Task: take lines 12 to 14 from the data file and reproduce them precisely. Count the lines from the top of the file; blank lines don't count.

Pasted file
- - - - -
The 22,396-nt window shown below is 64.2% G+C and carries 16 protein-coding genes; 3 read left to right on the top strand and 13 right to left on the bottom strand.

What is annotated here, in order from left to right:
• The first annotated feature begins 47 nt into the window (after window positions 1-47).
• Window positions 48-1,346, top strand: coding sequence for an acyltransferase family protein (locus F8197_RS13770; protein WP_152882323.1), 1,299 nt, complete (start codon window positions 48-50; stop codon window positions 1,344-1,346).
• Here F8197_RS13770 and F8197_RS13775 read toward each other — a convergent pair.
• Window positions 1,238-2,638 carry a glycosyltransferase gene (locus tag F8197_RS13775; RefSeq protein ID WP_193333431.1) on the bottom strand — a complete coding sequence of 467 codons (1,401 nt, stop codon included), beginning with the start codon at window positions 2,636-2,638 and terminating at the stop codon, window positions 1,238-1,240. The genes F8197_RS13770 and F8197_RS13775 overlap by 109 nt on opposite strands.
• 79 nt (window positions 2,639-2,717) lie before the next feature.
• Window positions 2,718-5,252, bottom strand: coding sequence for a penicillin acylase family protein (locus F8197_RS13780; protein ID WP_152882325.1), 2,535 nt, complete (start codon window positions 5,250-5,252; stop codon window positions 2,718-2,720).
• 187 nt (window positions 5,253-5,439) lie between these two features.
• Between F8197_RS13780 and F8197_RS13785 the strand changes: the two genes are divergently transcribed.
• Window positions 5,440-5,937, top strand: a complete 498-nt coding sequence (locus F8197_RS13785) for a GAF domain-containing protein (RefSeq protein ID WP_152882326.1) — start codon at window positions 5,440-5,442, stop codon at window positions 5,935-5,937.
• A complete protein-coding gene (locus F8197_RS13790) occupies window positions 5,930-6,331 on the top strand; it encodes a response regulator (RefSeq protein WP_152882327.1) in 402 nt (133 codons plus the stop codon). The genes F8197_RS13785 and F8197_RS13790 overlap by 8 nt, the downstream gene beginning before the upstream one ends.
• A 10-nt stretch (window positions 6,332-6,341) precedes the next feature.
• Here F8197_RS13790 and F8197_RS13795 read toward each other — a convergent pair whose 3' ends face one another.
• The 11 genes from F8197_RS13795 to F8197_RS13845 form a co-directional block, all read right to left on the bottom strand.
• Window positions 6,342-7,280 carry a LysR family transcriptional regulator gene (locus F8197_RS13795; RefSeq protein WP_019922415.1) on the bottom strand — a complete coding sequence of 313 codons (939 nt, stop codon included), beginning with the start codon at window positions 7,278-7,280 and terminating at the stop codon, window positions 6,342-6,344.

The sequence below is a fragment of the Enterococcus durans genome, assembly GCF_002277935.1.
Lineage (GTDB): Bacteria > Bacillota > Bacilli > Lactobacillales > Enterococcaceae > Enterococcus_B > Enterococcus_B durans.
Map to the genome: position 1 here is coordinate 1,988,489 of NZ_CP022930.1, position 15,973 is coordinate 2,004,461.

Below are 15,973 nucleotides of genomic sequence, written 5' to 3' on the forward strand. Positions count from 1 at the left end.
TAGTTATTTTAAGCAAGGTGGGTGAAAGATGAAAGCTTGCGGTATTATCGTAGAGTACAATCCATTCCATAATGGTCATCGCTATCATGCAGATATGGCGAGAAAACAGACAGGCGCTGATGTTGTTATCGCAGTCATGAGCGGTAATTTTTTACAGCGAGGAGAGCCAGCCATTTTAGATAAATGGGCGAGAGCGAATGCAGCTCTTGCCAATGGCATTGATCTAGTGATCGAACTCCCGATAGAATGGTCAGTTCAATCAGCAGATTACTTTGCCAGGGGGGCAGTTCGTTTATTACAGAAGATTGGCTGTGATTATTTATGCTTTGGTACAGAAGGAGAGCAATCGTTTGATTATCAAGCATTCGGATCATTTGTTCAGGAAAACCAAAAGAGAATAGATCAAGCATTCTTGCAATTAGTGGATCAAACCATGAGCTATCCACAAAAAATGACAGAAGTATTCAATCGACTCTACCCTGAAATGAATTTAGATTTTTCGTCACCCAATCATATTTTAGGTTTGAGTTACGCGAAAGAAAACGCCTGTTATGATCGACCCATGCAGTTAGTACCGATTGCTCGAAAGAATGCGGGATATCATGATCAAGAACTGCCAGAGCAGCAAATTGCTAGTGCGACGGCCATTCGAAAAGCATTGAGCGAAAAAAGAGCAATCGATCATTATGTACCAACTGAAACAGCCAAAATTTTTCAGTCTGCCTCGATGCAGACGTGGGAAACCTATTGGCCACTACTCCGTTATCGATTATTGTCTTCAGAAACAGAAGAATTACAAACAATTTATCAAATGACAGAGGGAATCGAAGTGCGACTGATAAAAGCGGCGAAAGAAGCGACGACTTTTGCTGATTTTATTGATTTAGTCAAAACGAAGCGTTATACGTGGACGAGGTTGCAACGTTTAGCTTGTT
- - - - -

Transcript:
• A complete protein-coding gene (locus F8197_RS13790) occupies window positions 5,930-6,331 on the top strand; it encodes a response regulator (RefSeq protein WP_152882327.1) in 402 nt (133 codons plus the stop codon). The genes F8197_RS13785 and F8197_RS13790 overlap by 8 nt, the downstream gene beginning before the upstream one ends.
• A 10-nt stretch (window positions 6,332-6,341) precedes the next feature.
• Here F8197_RS13790 and F8197_RS13795 read toward each other — a convergent pair whose 3' ends face one another.